That being said, you cannot save him (he already has a Savior… and it’s not you). There are two big temptations we face, as middle-class Christians in this culture: First, the temptation to look the other way and pretend the poor are not our problem. Second, the temptation to be the “hero” who swoops in to save the day at the last minute. Again, our job is to be Christ to Christ, but not to be anyone’s Savior.

In order to walk this fine line, we have to kill two things within us: our pity and our judgment. To kill pity but not judgment is to grow cold and hard-hearted in the face of suffering. To kill judgment but not pity is to be a doormat and an enabler. Both mistakes lead quickly to ministry burn-out. We absolutely must learn to look past these reactions.

Jesus said, “Give to all who ask of you” but he did not say, “Give them what they ask for.” Likewise, St. Francis of Assisi said, “Let no one depart from before your eyes without having found grace with you.”

Our ministry can never be “hands off” (i.e. “not my problem”). There are times when each of us needs a “hand out” (mercy) or a “hand up” (empowerment). But my main paradigm for doing ministry with people in the margins is always “hand in hand”. One of my slogans is that ministry in the margins is always “ministry with…” not “ministry to…”. Everyone comes to the Church with both needs and gifts. That includes us, the ministers/members of the Church. There is no dividing wall between patron/client, giver/receiver. Every volunteer and leader, even every priest and pastor, has a need somewhere inside of us that we are trying to fill in our ministry. We benefit from the work we do. One of the biggest challenges for middle-class Christians is to let those we serve expose our neediness and vulnerability. Real faith and courage is what allows us to see that in ourselves and not run away frightened by it. Likewise, every needy person at our door has God-given dignity and a gift for ministry they can offer us. We help each other by being Christ to each other. Our greatest wealth is when we call forth the power of these gifts in each other. The greatest poverty is when we can no longer see the ‘Imago Dei’ in ourselves or our neighbors.

Now, let’s get down to brass tacks: To help or not to help this man?

The Church on earth, as we well know, has limited resources. We cannot “save” the poor, but neither can we turn our backs on them. What helps me most in this work is to take St. Paul’s advice when it comes to giving in 2 Corinthians 9:7 – “Each of you must give as you have made up your mind, not reluctantly or under compulsion, for God loves a cheerful giver.”

Have a plan laid out ahead of time what you individually or your parish corporately can give. Food? Clothes? Rides? A bed? Cash assistance up to a certain amount? Other? Draw boundaries and STICK TO THEM. The Gospel demands that you must give, but give wisely, according to your ability. Your boundaries are what enable you to do ministry in a sustainable way and not get burnt-out or resentful. This is where you get to be creative. Have a plan. Get to know the non-profit and social-services sector in your area. Have a list of phone numbers and addresses where you can refer people. If you can, I highly advise accompanying people to appointments (if they want you to)… you will learn SO much about what life in poverty is really like. Also, service providers are much more likely to do their jobs well if they know someone is watching. From time to time, it may become necessary to be an advocate for a vulnerable person who is being cheated by the system (which happens far more often, in my experience, than poor people trying to cheat the system).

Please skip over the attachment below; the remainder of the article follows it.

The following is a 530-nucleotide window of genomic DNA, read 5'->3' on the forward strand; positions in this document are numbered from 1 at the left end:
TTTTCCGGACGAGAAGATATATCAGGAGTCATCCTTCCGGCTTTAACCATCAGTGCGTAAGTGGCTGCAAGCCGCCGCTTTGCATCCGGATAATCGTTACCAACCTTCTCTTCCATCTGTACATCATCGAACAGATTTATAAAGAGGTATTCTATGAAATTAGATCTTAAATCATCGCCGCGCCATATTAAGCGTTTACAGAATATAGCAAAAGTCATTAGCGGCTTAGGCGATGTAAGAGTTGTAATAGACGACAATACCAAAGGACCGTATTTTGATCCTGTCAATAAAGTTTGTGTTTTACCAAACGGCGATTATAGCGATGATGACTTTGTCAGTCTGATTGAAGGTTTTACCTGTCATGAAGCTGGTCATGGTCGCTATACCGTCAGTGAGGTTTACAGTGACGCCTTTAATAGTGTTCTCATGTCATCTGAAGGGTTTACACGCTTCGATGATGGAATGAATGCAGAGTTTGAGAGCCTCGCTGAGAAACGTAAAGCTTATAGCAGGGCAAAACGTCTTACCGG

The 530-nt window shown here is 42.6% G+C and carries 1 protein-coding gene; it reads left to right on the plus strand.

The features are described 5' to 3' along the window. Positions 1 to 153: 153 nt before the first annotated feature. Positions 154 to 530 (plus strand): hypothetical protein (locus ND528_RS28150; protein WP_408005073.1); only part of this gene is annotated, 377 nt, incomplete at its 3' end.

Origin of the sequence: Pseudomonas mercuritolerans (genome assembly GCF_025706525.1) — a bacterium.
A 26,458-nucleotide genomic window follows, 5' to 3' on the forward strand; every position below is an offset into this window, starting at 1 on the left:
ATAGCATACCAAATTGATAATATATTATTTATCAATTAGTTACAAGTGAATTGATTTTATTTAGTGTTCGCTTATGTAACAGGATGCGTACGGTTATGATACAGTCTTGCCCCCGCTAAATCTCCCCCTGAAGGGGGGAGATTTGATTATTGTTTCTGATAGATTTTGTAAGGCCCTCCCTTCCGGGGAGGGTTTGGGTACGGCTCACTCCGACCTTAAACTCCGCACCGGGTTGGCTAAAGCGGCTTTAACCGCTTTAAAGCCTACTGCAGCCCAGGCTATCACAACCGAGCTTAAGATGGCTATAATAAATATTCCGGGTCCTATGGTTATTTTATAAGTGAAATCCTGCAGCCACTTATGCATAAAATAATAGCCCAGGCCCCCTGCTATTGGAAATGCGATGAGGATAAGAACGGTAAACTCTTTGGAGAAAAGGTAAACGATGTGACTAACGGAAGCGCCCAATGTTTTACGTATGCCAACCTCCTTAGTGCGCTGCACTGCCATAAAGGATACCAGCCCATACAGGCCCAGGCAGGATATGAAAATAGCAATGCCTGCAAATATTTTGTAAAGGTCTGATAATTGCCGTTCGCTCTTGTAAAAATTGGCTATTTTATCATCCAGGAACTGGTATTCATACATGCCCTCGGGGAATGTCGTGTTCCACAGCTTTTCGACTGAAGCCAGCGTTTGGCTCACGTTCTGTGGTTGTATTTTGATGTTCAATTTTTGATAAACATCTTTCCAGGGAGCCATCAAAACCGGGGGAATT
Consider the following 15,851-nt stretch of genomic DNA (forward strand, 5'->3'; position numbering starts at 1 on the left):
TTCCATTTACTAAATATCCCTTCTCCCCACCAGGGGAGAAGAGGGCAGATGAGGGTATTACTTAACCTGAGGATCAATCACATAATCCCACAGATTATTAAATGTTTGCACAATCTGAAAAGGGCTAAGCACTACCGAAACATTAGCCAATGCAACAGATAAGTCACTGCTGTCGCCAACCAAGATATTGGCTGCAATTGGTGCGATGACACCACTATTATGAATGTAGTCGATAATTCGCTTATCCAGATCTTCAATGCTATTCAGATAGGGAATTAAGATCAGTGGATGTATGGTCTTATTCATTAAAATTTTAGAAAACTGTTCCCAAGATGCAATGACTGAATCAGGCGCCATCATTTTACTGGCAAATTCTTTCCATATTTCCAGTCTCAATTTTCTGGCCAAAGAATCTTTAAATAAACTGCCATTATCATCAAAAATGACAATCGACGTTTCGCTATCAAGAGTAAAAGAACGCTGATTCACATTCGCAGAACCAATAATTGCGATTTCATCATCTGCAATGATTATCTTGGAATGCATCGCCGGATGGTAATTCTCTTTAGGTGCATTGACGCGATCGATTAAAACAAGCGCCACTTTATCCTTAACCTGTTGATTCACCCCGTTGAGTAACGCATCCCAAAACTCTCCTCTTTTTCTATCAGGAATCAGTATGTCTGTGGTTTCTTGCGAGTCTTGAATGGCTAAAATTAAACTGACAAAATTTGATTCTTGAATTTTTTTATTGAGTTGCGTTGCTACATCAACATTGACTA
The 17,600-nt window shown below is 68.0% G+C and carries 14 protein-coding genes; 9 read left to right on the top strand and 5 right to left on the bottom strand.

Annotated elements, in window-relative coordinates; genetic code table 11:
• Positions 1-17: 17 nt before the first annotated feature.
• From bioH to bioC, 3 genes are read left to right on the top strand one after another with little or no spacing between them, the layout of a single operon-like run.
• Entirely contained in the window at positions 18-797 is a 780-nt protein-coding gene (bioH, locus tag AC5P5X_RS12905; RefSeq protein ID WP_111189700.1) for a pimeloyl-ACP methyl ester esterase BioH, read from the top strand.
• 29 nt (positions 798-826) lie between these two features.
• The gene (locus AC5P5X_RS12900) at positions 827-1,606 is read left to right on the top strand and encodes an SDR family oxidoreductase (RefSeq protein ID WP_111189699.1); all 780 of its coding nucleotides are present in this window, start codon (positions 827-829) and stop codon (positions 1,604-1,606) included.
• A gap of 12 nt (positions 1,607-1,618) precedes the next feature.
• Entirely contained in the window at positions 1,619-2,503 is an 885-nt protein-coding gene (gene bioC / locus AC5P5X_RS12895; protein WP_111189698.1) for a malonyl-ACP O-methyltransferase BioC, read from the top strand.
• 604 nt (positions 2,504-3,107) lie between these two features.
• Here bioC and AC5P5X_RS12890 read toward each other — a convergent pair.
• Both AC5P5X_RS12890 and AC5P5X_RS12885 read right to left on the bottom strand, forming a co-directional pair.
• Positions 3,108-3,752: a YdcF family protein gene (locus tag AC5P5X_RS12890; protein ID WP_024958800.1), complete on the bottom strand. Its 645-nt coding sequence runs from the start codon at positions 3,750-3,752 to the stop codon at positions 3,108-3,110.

Don’t take it personally when a needy person tries to manipulate you, lie to you, or otherwise cheat the system. For them, it’s a matter of survival and they are doing what (they think) they need to do. You might very well be doing the same thing in their situation. When they do lie or manipulate, think of it as game. If I give a panhandler a buck or two, I’m paying for the story (even though I know it isn’t true). I know my boundaries and keep them, never giving beyond what I can.

Help where you can, say No where you can’t, but remember to stay in relationship.

Over time, as the relationship develops, most needy people will find some way to give back in some way. There is a homeless man in my current parish who has received lots of help over the years. He never seems to get any better, but keeps peddling the same stories and receiving the same help over and over again. However, when the city Fire Marshal showed up with a long list to bring our building up to code, this guy showed up with borrowed tools and did all of the labor. Last June, as our parish relocated out of its building, this guy was the first volunteer to show up every morning and stay all day, helping to move heavy boxes and the sanctuary furniture to our new location. He gave to the church in the only way he was able. Our church is the only one he can go to and know that he will be greeted, hugged, and welcomed as he is.

When it comes to the needy person at your church, I am inclined to say Yes, he is an orphan. He feels all alone, with no one to care about him. He has a plethora of physical, emotional, and spiritual needs.

Here are some questions to consider, as you move forward:

  • What help are you and your church able to sustainably give in order to demonstrate Christ-in-you?
  • How are you on the lookout for Christ-in-him?
  • What are his real needs that fester below the surface?
  • What are the gifts that he can bring to the life of the church?
  • What are your needs, vulnerabilities, and/or insecurities that this person draws out in you?